We haven’t quite reached the I, Robot level of electronic companionship just yet, but new robots like Poppy are moving us toward that reality. One of the most fascinating things about Poppy is that each of its components was actually printed on a 3D printer. And the overall cost is far lower than other similar robots.
Standing at just under three feet (33 inches), Poppy came in at a total cost of around $11,000. That includes all the servo motors and electronics, which would naturally be the more expensive parts. They stuck with lighter weight materials, which meant they could use less powerful motors. Poppy also gets 16-force sensing resistors, a pair of HD cameras, a stereo microphone, an LCD screen for a face and an inertial measurement unit. Poppy is powered by a Raspberry Pi.
The goal for INRIA Flowers (FLOWing Epigenetics Robots and Systems), based out of France) was to create a robot that walked more like a human. They gave poppy an articulated spine with five motors, allowing the robot to move more naturally. There are springs connecting the upper and lower leg joints, offering better support without motors. And the feet are small, flat and flexible, allowing for a “heel-toe” step rather than walking flat-footed. You’ll also notice that at the hips that the legs are at a 6-degree inward angle. That puts the feet closer to the Poppy’s center of gravity, reducing the amount of sway while walking.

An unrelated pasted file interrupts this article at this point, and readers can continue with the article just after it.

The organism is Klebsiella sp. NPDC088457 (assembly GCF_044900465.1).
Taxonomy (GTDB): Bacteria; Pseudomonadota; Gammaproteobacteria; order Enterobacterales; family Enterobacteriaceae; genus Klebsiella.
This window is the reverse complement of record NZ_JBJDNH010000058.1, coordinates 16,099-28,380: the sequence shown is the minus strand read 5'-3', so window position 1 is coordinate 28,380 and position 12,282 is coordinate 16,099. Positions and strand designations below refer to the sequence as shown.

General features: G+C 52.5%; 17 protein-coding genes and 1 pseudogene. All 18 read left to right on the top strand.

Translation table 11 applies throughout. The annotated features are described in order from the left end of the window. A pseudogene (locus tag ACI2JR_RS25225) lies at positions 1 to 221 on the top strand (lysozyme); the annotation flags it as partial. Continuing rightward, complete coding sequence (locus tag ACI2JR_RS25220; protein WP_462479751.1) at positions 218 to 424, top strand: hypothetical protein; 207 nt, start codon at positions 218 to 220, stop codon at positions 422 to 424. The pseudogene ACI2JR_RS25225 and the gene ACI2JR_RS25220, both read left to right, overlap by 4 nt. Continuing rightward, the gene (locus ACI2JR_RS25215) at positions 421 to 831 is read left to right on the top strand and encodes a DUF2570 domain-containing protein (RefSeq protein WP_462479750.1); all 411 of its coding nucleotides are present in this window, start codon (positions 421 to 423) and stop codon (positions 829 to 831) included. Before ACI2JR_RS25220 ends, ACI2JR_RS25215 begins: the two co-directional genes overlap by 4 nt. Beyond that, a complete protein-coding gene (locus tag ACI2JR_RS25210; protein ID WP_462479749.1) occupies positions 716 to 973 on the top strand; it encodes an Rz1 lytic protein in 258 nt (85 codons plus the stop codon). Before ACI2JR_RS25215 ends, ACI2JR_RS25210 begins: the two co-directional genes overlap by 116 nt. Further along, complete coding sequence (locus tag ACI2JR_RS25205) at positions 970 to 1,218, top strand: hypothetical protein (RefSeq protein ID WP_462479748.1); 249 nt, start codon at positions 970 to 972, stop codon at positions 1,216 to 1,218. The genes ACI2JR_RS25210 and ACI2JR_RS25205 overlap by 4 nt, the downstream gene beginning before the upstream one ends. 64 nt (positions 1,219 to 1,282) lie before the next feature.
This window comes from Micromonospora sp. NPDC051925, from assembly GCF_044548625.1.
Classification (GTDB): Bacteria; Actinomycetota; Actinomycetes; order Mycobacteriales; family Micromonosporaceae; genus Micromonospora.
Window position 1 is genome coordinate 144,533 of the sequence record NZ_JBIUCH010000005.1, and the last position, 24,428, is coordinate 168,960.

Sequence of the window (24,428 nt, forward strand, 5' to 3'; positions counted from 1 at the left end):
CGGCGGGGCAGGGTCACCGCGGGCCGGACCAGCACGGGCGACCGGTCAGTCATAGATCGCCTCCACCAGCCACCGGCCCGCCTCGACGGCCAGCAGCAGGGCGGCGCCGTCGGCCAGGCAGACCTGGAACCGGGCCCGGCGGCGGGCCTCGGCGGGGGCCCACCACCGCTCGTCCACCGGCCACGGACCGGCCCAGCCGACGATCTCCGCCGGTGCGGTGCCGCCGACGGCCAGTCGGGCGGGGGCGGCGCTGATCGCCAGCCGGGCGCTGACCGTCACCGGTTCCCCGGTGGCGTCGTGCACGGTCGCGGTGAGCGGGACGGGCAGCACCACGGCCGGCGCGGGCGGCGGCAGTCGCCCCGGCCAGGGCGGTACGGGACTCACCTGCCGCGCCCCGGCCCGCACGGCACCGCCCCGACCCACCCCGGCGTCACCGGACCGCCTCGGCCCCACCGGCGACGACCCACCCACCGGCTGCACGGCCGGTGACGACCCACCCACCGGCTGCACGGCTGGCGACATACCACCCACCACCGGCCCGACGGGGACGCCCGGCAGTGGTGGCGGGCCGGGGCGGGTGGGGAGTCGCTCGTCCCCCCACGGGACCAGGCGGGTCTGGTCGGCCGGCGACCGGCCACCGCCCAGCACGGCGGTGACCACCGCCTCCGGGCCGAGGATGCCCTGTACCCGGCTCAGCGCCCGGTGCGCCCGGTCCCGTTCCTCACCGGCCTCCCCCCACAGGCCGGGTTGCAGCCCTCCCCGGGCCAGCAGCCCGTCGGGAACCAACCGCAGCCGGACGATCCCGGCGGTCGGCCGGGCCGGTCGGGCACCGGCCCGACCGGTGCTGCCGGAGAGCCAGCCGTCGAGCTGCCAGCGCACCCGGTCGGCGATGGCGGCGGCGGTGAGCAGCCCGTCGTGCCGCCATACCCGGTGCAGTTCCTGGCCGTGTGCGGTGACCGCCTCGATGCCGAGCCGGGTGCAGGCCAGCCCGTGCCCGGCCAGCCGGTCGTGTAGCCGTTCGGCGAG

Poppy still needs to hold your hand while walking, but the engineers are working to allow Poppy to walk independently soon. Now it’s only a matter of time before Poppy can challenge Nao to a mountain climbing race, right?